Porter was born in 1891 in Peru, Ind., to a druggist father and a mother who encouraged his musical and theatrical interests. When he was 8, he recalls, his wealthy grandfather used to drive him into the Indiana countryside, rein in the horse, point to the county poorhouse with his buggy whip and, for reasons that are not quite clear, say, “That, Cole, is the place you will end up.”
As a teen, Porter attended Worcester Academy in Massachusetts and set his sights on Yale. On his first try at the Yale entrance exam, he failed the classics portion but passed algebra. When he retook the exam, he passed the classics and failed algebra. Drum roll, please! Yale let him in anyway, and he hit the ground running, writing some 300 songs there, or so he claimed, as well as his first surviving musical, “The Pot of Gold.”
A year after graduating, he found himself in New York, though his first Broadway show, “See America First,” was labeled “the worst musical comedy in town” by one critic. Porter registered for the draft in 1917 and was sent to France. His duties remain a mystery, though he seemed to have enjoyed the war, writing to his mother that “I like my job and my health was never better.”
“The Letters of Cole Porter” is an intimidating marvel of scholarship, though editors Cliff Eisen and Dominic McHugh weave his correspondence into a mostly tidy account by adding diary excerpts, newspaper clippings and plentiful commentary of their own. There are Cole Porter biographies already (as well as two biopics, nearly 60 years apart, with Cary Grant and then Kevin Kline playing the composer), and another seems unnecessary. Considering all the connective tissue, “The Letters of Cole Porter” amounts to the last word, a work as disjointed and delightful as any of Porter’s unforgettable songs.
One critic described a Porter show as having “something about it like the sack of Rome; it is like reviewing . . . a deluge of music, costumes, angels, scenery, food, vivacity and week-end charades.” But all that vivacity didn’t arise just from high spirits. Porter was a consummate student. His grasp of algebra may have been wobbly, but another critic wasn’t far wrong when he said the composer was “essentially a parodist” who could write any type of song. “Sponge” might be a better word, though, because he admitted to studying the music of Richard Rodgers, Jerome Kern and Irving Berlin and taking what he could from them.
Porter’s strong work ethic got him to the top fast and kept him there long enough to rub shoulders with everybody who was anybody in showbiz. Ethel Merman, Fred Astaire, Sophie Tucker, Jimmy Durante, Noël Coward, Katharine Hepburn: Celebs such as these appear on almost every page. Zelda and F. Scott Fitzgerald pass through, as do the Duke and Duchess of Windsor.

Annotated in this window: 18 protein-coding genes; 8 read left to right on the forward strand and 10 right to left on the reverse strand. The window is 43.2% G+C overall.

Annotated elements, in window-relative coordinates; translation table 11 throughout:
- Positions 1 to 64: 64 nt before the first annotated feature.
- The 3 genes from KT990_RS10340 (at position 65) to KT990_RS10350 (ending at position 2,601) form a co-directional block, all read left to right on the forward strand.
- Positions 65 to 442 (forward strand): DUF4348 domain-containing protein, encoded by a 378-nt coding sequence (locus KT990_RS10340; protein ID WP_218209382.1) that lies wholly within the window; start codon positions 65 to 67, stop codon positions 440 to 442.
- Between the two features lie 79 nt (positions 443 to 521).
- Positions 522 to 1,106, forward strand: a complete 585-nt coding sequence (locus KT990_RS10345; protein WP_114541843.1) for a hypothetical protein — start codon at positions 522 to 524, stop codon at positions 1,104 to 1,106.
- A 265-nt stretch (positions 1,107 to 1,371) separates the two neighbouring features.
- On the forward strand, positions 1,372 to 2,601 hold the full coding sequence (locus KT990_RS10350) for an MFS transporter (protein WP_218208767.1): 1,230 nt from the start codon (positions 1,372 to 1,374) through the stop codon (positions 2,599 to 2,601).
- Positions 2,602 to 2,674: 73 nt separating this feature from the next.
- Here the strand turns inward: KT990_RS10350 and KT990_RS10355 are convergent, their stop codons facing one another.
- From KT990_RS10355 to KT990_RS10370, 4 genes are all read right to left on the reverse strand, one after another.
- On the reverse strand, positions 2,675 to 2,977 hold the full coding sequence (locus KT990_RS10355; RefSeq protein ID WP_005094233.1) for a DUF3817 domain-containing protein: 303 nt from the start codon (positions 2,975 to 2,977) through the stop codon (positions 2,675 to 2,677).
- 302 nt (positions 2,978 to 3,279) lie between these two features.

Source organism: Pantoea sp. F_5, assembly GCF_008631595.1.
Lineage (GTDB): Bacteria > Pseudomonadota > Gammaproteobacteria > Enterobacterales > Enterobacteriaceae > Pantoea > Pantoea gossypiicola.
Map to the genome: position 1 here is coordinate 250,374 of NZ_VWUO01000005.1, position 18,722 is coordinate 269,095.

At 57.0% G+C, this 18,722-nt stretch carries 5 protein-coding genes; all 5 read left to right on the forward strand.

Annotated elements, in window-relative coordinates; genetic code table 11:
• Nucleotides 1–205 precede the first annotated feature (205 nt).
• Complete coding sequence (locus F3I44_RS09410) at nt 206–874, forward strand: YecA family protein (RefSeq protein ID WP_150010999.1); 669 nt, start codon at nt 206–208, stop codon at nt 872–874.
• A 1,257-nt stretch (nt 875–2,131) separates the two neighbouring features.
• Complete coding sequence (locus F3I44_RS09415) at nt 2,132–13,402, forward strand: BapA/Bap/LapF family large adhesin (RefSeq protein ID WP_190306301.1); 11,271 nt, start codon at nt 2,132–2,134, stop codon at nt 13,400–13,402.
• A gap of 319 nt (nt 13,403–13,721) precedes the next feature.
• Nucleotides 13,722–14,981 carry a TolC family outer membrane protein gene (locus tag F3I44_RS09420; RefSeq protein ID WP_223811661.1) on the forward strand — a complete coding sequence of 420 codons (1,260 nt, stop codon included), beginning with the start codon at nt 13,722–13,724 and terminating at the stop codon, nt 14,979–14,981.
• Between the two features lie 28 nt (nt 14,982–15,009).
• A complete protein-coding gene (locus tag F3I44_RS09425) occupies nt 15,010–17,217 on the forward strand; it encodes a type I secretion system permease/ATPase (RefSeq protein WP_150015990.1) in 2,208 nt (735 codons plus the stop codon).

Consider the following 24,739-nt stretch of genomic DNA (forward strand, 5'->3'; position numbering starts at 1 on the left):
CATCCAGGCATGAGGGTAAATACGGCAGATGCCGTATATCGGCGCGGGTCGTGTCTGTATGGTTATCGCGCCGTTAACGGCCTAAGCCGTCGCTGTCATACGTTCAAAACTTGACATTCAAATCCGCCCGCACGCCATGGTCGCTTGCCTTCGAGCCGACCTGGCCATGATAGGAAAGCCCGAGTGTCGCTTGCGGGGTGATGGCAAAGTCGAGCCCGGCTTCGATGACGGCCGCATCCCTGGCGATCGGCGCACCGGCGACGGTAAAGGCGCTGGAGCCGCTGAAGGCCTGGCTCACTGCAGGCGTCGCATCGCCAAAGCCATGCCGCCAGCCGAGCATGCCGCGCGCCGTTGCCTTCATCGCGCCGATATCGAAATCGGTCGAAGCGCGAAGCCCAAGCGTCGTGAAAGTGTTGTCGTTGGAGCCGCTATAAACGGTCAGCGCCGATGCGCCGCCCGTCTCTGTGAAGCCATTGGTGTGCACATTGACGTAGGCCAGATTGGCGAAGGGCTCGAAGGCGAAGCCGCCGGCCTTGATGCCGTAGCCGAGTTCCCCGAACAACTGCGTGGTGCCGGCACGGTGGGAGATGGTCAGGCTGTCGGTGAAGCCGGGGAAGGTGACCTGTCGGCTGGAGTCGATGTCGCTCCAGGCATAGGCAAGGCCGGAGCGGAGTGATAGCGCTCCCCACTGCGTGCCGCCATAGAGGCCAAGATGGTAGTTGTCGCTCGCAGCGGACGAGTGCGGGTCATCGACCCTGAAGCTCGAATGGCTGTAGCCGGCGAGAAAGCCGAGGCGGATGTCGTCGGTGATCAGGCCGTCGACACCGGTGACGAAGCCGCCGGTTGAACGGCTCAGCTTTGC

His is not entirely a tale of champagne and caviar, though. His marriage to Linda Lee Thomas (“the most perfect woman in the world”) didn’t stop him from taking on scores of male lovers, though he agonized over her emphysema and grieved her death. He also had physical ailments of his own after a horse threw him and caused compound fractures in both legs. At first, the injuries didn’t seem to slow him much. But a few years before his death in 1964, his right leg was amputated, and his creative life came to a halt.
Cole Porter lived long enough to see “Kiss Me, Kate” filmed in “that silly 3D.” He ultimately warmed to television, though when a musical revue of his songs aired in 1956, he insisted on overseeing every aspect of the staging. “I have been in love with every show I’ve written,” he said, “and it hurts and irritates me to hear one of my tunes mistreated.” Never one to underestimate his own achievements, the composer takes more than a little credit for helping the medium come of age. In the years BCP (Before Cole Porter), TV was “nice and folksy,” but “now she’s got class!”
It’s almost impossible to go to a cabaret these days and not hear a Cole Porter song.
His music has been performed by Ella Fitzgerald, Frank Sinatra, Judy Garland and countless jazz artists. The centenary of his birth was celebrated during the halftime show of the 1991 Orange Bowl, and that same year, his face appeared on a U.S. postage stamp. Oh, and he has a star on the Hollywood Walk of Fame.
Cole Porter overflowed with the one trait that all but guarantees artistic success: self-confidence. So he probably never believed his grandpa’s prophecy. But he sure showed the old guy, didn’t he?
David Kirby is the author of “Crossroad: Artist, Audience, and the Making of American Music.”
The Letters of Cole Porter
By Cliff Eisen and Dominic McHugh
Yale University. 672 pp. $35